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In Gen-Z terms, the bride basically “ghosts” the groom until the ceremony commences to avoid bad luck. More specifically, the bride and groom can’t see each other, but can still talk to one another. 

The origin of this stems from a time when arranged marriages were a thing, and the groom would back out of the wedding after seeing what his wife looked like for the first time. Love Is Blind, who?

7. Crying on the wedding day symbolises future happiness

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Contrary to popular belief, it’s actually good luck for a bride to cry on her wedding day. This symbolises that the bride has shed all her tears, and so will only have happiness  – and no more tears – in her marriage. Do make sure to request for waterproof makeup, though.

8. Breaking a glass for good luck

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Breaking a glass at your wedding has many interpretations  – all good, surprisingly. It’s a mainstream practice now, but it was originally a Jewish wedding custom with a more sobering meaning behind it. 

An alternate rationale behind this custom believes that the breaking glass scares away demons and bad juju, but for the rest of us, a common interpretation is that the couple will spend as many happy years as it takes time to sweep up all the broken glass.

Also read:

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9. Wearing white for purity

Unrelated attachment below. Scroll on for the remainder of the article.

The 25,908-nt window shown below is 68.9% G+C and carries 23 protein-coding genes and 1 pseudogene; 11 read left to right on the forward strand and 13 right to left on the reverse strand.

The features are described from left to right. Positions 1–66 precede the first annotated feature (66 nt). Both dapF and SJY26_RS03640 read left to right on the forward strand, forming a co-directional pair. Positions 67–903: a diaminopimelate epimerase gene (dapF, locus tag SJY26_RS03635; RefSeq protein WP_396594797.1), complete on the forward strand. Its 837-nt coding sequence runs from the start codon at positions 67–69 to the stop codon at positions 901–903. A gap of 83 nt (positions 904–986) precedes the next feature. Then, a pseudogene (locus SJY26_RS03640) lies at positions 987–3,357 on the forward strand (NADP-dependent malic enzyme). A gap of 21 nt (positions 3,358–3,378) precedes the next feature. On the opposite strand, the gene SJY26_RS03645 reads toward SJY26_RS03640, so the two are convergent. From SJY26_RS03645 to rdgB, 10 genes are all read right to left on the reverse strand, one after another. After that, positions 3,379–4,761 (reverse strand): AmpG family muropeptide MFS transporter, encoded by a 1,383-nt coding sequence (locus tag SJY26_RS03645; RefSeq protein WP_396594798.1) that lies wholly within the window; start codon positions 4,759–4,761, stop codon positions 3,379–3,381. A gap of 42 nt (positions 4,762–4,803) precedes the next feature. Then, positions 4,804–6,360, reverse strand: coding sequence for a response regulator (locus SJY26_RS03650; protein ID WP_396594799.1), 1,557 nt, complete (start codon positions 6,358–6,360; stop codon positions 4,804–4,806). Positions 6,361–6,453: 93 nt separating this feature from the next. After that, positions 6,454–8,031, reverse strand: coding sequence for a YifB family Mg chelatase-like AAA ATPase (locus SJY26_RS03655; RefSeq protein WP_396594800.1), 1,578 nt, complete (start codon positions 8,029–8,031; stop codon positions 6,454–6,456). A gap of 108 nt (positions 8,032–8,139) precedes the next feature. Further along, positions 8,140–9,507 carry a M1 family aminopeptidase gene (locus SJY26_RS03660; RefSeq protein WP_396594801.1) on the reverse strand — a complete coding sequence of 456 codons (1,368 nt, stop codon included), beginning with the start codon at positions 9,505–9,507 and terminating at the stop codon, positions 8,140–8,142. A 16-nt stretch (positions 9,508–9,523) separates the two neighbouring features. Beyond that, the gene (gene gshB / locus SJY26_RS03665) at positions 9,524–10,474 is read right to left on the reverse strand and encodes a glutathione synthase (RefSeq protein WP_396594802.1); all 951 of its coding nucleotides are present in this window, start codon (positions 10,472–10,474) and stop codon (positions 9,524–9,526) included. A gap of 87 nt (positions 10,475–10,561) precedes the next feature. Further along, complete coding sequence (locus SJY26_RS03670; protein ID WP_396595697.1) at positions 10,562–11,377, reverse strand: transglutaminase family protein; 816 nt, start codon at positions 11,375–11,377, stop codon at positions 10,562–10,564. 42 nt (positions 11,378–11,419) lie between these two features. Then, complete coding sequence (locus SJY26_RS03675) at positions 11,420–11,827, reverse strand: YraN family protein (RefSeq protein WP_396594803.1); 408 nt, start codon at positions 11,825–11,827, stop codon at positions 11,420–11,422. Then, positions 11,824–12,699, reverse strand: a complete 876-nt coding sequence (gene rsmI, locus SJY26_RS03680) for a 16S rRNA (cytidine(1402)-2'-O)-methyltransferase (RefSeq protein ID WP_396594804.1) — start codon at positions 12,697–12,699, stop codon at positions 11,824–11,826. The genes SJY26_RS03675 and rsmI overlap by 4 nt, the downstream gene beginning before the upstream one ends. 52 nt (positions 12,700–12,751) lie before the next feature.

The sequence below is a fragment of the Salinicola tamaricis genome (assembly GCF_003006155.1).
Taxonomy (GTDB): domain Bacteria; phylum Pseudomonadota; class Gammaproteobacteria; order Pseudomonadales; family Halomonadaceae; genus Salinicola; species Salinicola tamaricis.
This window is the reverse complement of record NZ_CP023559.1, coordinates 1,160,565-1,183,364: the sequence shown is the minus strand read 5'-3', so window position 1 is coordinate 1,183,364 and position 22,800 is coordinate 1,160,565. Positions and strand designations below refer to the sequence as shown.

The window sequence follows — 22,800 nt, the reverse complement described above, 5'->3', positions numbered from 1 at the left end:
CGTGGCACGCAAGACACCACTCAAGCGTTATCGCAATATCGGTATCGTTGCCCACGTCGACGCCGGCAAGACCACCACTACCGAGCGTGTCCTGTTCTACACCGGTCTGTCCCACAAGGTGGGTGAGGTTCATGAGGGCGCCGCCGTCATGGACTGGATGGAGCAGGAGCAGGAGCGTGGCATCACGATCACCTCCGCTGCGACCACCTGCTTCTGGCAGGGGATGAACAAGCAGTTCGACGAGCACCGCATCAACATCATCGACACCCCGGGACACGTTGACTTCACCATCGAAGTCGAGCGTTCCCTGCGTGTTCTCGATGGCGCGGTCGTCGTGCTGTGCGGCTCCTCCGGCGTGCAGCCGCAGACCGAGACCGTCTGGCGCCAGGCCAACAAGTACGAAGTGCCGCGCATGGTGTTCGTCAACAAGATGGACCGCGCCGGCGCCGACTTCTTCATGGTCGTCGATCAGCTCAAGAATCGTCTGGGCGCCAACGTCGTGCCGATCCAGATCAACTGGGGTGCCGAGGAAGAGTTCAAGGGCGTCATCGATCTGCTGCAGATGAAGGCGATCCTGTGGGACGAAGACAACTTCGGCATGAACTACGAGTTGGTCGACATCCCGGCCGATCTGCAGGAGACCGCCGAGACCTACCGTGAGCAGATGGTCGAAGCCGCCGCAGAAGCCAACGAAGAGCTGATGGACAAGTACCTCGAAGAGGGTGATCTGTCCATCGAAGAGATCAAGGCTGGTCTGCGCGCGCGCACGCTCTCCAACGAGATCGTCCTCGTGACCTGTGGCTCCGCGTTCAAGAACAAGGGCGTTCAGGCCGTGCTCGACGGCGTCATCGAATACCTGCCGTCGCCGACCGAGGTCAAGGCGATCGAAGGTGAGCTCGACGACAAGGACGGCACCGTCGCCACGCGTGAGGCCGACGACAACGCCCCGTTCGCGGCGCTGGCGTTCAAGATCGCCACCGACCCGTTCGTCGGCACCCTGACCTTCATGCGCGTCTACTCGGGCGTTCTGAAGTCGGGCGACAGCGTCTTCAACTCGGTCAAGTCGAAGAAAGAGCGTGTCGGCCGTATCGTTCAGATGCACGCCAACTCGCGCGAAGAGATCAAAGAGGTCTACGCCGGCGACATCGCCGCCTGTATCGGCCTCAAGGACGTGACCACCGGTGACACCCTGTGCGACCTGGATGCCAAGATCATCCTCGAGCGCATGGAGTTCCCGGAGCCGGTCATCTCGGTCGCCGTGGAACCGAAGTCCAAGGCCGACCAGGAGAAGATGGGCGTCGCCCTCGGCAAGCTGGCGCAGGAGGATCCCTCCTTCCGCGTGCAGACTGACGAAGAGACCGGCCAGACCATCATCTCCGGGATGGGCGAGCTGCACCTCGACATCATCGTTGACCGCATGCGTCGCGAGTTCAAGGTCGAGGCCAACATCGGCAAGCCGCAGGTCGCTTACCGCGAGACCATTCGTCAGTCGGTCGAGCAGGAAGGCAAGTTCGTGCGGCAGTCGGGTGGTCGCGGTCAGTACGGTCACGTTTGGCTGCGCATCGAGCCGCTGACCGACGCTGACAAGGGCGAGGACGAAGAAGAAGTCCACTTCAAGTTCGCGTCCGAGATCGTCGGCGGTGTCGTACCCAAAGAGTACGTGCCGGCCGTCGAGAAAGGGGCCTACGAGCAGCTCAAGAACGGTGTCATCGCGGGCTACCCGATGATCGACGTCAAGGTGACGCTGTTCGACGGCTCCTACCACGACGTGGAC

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I’m sure it is almost every girl’s dream to picture herself at her wedding, walking down the aisle in a white gown. White dresses are still the number one choice for brides even today, though it’s mostly an aesthetic and superstitious choice, symbolic of the bride’s purity and innocence.  

10. Wearing a veil to show modesty

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Veils, like white gowns, are mostly worn for the sake of the aesthetic today, but once upon a time were a symbol of the bride’s chastity and modesty. No matter if you attach the veils to your hair, or let it fall over their face, you can’t deny that it adds style to your wedding look. 

11. Using your married name before the wedding is bad luck

Don’t get ahead of yourself and start using your husband-to-be’s name ahead of the wedding – it’s said to doom the wedding before it even takes place. It’s a superstition, of course, but you wouldn’t want to take that risk. Hold on to your maiden name until the wedding’s over, or it might not happen at all. 

12. Knives are inauspicious wedding gifts